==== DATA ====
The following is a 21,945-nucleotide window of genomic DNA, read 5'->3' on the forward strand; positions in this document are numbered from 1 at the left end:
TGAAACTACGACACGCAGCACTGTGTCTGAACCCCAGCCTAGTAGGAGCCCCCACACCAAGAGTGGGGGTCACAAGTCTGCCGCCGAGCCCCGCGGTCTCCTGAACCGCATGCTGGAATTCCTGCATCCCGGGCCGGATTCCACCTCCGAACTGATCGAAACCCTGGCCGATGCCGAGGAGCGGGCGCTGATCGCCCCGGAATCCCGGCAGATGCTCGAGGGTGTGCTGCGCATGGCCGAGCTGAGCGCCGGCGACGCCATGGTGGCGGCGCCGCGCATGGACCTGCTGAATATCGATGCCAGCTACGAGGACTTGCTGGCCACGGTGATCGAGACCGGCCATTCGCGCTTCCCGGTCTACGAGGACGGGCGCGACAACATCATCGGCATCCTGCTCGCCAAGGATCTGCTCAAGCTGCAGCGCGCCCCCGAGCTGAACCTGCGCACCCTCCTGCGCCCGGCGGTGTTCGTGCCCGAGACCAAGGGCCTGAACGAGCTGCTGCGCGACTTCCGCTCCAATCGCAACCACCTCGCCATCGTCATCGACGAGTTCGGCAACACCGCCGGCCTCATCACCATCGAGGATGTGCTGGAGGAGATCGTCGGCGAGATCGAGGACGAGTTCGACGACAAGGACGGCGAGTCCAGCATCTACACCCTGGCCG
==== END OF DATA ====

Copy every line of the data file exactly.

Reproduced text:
The following is a 21,945-nucleotide window of genomic DNA, read 5'->3' on the forward strand; positions in this document are numbered from 1 at the left end:
TGAAACTACGACACGCAGCACTGTGTCTGAACCCCAGCCTAGTAGGAGCCCCCACACCAAGAGTGGGGGTCACAAGTCTGCCGCCGAGCCCCGCGGTCTCCTGAACCGCATGCTGGAATTCCTGCATCCCGGGCCGGATTCCACCTCCGAACTGATCGAAACCCTGGCCGATGCCGAGGAGCGGGCGCTGATCGCCCCGGAATCCCGGCAGATGCTCGAGGGTGTGCTGCGCATGGCCGAGCTGAGCGCCGGCGACGCCATGGTGGCGGCGCCGCGCATGGACCTGCTGAATATCGATGCCAGCTACGAGGACTTGCTGGCCACGGTGATCGAGACCGGCCATTCGCGCTTCCCGGTCTACGAGGACGGGCGCGACAACATCATCGGCATCCTGCTCGCCAAGGATCTGCTCAAGCTGCAGCGCGCCCCCGAGCTGAACCTGCGCACCCTCCTGCGCCCGGCGGTGTTCGTGCCCGAGACCAAGGGCCTGAACGAGCTGCTGCGCGACTTCCGCTCCAATCGCAACCACCTCGCCATCGTCATCGACGAGTTCGGCAACACCGCCGGCCTCATCACCATCGAGGATGTGCTGGAGGAGATCGTCGGCGAGATCGAGGACGAGTTCGACGACAAGGACGGCGAGTCCAGCATCTACACCCTGGCCG